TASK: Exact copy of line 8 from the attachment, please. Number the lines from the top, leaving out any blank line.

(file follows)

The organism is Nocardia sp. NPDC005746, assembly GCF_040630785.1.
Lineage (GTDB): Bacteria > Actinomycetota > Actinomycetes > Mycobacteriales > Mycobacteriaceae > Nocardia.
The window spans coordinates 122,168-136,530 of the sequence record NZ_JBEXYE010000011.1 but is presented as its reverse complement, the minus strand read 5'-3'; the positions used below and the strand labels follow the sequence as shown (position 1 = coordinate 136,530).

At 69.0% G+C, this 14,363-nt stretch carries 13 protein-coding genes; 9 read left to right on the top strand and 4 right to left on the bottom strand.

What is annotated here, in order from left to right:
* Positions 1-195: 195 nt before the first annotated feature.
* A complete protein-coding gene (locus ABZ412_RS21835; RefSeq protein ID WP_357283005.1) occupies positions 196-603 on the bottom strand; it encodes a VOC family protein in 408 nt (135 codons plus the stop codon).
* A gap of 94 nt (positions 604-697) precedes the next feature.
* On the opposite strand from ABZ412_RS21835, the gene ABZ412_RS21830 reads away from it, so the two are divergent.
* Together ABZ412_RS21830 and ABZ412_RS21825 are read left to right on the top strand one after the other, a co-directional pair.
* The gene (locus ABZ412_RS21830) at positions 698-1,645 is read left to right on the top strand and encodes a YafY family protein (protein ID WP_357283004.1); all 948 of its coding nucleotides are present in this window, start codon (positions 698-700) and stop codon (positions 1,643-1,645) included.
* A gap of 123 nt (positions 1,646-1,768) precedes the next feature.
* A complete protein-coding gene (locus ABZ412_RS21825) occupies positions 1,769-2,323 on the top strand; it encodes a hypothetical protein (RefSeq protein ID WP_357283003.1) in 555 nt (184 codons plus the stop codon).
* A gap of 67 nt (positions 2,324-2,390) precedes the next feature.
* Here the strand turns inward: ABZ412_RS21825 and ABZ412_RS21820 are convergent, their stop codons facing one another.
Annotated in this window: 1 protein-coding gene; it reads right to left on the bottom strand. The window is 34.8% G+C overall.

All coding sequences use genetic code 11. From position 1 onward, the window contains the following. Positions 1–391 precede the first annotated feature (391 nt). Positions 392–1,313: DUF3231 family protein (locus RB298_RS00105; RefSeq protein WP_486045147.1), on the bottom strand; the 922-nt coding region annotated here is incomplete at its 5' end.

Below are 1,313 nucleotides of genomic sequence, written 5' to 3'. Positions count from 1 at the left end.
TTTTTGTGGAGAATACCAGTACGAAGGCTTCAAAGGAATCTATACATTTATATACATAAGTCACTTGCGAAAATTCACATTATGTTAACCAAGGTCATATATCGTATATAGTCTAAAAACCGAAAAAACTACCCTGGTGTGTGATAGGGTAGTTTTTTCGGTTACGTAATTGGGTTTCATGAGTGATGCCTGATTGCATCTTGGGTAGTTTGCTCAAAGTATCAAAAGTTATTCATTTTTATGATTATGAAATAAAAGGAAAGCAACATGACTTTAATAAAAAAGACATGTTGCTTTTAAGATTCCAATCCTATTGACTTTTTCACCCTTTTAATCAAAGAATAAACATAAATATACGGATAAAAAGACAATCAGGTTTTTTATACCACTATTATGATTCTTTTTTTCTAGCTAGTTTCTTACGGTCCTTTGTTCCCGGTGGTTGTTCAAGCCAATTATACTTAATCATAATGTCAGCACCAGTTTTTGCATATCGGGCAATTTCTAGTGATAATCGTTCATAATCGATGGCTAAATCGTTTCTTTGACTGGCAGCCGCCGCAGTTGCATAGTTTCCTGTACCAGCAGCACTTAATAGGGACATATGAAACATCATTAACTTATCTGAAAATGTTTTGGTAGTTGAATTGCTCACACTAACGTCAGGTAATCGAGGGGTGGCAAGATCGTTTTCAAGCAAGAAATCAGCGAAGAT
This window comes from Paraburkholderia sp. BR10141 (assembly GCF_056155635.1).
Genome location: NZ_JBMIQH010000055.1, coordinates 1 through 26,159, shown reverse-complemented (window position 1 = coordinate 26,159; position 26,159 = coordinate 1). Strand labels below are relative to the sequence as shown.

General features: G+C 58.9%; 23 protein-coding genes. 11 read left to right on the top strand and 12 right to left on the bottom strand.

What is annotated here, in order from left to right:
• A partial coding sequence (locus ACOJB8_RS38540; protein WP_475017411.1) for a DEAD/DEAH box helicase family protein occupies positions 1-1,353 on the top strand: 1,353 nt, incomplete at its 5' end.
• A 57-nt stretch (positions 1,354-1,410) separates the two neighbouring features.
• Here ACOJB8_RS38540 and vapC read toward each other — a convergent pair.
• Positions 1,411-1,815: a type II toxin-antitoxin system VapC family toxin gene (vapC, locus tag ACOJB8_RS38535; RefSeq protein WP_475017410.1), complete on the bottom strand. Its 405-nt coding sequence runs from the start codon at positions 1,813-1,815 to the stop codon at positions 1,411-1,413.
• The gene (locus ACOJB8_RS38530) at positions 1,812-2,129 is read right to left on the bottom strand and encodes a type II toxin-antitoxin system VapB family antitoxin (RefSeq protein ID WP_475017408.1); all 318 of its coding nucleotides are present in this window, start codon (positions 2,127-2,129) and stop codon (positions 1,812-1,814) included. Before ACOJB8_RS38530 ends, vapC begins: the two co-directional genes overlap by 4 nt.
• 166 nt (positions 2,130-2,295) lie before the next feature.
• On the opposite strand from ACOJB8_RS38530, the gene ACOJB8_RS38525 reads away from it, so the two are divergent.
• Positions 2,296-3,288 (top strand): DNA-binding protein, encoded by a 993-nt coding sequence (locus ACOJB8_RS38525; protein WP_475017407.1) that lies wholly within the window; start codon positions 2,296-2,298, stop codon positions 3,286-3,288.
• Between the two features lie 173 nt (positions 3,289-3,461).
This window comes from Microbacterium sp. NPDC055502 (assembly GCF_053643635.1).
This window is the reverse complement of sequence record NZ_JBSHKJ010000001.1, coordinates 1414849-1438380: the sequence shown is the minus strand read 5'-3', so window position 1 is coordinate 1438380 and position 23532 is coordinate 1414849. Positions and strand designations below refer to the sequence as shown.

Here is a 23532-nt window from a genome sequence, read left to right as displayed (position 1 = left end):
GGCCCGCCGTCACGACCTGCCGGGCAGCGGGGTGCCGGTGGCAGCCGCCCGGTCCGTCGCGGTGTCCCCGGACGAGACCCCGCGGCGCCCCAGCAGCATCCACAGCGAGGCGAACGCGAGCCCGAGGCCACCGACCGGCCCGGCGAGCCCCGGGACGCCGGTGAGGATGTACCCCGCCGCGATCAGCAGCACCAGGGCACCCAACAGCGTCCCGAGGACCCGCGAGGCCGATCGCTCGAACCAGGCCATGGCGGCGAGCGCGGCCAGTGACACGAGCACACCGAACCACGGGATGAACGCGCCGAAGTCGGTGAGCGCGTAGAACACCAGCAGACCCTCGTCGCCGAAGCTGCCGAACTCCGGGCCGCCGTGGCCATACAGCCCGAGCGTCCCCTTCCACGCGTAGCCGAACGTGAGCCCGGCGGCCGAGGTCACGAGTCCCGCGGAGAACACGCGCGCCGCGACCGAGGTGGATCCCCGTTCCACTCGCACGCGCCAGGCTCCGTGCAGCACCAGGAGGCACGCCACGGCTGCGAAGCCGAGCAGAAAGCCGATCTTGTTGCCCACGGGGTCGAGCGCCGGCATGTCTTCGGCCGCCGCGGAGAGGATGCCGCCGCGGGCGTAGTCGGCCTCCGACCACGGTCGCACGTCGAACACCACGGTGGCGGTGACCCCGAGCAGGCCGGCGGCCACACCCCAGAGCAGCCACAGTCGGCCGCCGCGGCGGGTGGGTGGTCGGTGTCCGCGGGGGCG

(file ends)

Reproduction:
* A gap of 94 nt (positions 604-697) precedes the next feature.